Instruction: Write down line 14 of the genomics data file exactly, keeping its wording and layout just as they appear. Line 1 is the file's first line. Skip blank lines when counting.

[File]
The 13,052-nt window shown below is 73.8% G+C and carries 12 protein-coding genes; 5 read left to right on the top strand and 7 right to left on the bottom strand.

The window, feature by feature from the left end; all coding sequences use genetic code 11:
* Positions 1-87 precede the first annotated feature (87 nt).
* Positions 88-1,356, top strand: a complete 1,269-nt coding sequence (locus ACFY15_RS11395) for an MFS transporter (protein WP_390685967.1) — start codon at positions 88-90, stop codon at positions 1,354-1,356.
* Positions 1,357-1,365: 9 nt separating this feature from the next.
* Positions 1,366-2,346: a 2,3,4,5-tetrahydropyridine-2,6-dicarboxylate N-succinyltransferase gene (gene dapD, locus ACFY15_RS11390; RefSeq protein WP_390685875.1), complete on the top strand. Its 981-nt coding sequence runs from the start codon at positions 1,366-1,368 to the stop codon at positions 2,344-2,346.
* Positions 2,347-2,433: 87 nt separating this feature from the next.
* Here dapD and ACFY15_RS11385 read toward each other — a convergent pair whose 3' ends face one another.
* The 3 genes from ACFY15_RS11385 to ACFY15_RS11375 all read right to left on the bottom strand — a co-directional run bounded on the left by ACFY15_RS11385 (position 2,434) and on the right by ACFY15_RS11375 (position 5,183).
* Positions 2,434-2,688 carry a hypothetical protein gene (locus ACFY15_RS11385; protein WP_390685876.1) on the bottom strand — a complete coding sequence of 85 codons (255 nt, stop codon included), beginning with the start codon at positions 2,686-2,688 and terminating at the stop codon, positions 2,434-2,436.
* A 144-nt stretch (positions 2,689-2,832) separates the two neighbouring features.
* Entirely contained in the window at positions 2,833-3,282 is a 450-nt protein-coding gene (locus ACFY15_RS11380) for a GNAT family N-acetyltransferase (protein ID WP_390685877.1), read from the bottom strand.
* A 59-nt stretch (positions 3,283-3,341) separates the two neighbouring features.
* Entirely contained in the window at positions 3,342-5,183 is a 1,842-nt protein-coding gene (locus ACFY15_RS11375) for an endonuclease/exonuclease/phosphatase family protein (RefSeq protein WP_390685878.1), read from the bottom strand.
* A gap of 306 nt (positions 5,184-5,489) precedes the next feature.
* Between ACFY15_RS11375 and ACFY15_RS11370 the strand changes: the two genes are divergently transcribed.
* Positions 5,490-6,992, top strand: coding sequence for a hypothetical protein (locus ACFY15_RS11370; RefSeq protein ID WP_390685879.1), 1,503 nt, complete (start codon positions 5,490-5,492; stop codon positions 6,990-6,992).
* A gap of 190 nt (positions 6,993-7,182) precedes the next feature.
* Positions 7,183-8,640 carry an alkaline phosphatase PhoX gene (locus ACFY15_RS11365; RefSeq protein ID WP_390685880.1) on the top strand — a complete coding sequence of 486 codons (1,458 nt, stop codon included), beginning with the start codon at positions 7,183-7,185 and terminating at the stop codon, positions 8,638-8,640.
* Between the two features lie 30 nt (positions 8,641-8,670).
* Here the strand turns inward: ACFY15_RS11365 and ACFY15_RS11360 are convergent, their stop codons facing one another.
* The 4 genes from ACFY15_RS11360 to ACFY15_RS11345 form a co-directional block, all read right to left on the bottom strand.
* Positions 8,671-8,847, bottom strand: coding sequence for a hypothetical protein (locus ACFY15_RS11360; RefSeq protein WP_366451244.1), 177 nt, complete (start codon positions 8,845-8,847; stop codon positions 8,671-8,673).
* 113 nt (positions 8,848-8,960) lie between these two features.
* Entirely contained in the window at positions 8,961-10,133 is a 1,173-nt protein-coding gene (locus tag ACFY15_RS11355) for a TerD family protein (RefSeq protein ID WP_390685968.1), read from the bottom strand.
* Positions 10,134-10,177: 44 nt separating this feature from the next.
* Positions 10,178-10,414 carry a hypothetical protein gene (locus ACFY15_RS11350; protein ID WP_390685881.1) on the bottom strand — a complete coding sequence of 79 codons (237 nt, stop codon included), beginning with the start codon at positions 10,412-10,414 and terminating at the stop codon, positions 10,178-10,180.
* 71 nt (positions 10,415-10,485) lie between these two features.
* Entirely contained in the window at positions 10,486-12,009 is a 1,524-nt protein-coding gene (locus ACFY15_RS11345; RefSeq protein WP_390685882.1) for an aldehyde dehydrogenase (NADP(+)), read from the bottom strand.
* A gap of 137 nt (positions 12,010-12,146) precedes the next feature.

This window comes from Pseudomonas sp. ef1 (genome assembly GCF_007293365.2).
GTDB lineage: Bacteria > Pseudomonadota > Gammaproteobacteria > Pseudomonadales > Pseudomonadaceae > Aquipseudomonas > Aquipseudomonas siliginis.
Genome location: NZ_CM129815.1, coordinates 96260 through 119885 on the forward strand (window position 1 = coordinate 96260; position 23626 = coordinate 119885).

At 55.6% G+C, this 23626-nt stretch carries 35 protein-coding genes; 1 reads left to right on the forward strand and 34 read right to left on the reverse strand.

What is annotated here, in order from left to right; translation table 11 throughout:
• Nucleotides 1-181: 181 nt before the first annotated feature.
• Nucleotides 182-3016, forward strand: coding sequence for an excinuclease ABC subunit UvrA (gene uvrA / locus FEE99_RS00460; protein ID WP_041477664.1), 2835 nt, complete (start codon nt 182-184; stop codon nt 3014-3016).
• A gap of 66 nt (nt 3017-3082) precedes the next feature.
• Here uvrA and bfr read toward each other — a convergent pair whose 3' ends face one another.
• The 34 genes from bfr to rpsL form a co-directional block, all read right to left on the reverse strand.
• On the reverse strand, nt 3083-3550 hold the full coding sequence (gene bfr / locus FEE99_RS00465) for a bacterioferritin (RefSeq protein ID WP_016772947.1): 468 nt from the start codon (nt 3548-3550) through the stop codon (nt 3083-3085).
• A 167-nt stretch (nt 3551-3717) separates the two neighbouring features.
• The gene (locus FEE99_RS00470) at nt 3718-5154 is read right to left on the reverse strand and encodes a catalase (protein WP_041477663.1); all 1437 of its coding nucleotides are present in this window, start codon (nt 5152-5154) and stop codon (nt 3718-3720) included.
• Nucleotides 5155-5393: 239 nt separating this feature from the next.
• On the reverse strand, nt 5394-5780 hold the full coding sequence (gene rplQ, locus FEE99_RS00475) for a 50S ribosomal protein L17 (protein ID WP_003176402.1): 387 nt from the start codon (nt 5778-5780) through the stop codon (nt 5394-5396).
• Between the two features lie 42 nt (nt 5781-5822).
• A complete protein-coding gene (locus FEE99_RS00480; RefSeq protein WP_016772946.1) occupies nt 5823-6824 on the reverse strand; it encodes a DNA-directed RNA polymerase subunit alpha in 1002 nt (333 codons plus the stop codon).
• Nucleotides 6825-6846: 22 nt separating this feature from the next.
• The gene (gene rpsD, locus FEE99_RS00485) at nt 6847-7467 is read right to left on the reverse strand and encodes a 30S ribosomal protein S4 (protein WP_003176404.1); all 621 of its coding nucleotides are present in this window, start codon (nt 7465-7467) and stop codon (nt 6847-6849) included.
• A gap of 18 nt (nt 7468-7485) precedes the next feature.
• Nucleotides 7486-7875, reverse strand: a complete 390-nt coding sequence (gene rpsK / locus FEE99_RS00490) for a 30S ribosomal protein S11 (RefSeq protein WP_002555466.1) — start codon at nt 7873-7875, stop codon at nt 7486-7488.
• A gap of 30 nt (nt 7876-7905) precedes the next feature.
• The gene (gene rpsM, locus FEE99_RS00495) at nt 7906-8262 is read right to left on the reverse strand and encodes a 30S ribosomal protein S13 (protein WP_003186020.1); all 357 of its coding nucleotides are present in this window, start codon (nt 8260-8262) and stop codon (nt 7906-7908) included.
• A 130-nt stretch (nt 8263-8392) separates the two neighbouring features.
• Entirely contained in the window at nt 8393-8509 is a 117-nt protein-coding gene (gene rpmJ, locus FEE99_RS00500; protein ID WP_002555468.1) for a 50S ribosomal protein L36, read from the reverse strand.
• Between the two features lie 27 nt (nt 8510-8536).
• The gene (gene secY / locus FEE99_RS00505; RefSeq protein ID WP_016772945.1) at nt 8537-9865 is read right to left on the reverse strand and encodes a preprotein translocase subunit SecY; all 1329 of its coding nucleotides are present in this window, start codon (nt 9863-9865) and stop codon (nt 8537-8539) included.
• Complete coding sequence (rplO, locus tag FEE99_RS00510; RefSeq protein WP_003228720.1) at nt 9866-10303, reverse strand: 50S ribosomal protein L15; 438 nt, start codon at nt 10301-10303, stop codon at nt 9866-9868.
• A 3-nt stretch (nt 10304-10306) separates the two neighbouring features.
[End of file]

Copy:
* Entirely contained in the window at positions 3,342-5,183 is a 1,842-nt protein-coding gene (locus ACFY15_RS11375) for an endonuclease/exonuclease/phosphatase family protein (RefSeq protein WP_390685878.1), read from the bottom strand.